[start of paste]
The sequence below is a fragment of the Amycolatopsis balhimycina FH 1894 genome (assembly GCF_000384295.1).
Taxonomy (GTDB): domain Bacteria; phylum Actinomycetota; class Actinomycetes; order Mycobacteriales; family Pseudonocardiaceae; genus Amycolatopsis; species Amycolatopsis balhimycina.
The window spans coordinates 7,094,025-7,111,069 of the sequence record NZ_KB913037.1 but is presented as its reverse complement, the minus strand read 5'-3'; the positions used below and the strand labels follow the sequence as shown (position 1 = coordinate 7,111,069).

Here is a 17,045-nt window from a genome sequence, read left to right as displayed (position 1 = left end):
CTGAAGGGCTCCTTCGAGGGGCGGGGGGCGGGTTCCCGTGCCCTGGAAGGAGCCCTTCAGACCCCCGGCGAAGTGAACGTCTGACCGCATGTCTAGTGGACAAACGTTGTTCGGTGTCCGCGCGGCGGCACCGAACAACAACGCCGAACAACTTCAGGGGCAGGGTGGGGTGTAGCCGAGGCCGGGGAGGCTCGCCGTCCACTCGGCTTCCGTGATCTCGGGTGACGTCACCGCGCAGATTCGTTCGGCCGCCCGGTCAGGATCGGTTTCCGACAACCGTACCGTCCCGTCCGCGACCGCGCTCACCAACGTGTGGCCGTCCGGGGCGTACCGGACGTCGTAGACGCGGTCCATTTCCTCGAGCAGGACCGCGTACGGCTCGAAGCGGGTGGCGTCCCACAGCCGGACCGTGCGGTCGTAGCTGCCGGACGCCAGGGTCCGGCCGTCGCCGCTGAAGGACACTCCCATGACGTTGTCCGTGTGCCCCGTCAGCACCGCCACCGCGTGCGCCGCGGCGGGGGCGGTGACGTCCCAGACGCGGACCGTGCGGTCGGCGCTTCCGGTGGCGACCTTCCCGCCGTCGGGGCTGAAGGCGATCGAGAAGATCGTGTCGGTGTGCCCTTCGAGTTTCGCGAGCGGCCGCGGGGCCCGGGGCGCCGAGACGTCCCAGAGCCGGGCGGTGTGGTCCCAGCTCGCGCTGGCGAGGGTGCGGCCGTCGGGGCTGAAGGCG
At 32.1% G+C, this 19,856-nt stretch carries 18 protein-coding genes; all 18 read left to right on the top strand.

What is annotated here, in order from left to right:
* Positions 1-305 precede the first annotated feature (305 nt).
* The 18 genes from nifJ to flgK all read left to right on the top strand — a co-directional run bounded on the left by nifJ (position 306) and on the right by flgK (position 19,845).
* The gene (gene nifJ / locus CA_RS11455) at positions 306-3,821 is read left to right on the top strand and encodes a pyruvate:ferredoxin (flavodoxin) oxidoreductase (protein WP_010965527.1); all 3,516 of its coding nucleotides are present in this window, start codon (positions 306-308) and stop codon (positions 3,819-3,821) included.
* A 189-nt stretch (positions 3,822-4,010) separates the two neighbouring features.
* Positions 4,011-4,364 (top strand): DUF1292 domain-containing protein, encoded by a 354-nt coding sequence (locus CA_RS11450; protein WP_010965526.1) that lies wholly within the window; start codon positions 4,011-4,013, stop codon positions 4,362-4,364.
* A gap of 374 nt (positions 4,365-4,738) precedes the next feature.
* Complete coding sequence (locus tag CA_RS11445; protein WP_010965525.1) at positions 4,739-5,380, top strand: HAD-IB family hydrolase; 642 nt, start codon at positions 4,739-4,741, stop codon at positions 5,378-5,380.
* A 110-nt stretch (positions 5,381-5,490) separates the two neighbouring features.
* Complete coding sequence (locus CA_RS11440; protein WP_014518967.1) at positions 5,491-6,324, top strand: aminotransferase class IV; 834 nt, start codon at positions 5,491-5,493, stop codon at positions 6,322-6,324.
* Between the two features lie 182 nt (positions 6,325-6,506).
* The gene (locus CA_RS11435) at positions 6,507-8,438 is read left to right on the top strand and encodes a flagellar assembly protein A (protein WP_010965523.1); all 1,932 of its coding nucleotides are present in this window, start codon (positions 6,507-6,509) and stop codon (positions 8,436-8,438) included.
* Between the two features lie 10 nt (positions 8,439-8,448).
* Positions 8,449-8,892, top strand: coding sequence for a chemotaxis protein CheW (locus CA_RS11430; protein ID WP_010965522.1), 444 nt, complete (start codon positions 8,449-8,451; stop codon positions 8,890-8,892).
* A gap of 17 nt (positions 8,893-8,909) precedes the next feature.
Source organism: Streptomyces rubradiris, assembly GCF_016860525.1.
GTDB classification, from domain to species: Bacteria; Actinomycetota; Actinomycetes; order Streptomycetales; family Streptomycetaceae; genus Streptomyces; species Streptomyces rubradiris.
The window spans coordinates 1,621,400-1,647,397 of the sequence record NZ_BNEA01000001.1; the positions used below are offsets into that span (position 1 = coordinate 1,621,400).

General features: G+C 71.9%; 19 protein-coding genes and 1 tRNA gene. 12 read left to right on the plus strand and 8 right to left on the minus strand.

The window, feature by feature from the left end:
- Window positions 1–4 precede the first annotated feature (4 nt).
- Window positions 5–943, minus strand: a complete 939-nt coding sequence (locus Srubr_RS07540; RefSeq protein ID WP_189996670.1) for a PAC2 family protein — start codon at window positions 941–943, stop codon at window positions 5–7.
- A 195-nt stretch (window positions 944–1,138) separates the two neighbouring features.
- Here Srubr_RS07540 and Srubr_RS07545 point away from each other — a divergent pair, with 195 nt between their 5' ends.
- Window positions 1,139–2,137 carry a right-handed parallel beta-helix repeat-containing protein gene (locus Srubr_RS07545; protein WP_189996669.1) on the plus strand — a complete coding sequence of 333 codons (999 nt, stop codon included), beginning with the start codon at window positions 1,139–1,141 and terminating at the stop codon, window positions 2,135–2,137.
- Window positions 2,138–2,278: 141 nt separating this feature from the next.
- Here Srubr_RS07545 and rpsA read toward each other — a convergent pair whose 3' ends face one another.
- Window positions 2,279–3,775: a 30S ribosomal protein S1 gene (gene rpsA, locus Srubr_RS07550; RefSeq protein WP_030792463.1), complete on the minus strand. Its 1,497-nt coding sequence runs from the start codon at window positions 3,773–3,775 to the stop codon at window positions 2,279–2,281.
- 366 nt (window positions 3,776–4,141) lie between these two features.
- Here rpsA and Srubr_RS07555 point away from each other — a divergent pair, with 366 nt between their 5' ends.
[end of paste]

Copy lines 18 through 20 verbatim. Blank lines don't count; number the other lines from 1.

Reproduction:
* The gene (locus CA_RS11435) at positions 6,507-8,438 is read left to right on the top strand and encodes a flagellar assembly protein A (protein WP_010965523.1); all 1,932 of its coding nucleotides are present in this window, start codon (positions 6,507-6,509) and stop codon (positions 8,436-8,438) included.
* Between the two features lie 10 nt (positions 8,439-8,448).
* Positions 8,449-8,892, top strand: coding sequence for a chemotaxis protein CheW (locus CA_RS11430; protein ID WP_010965522.1), 444 nt, complete (start codon positions 8,449-8,451; stop codon positions 8,890-8,892).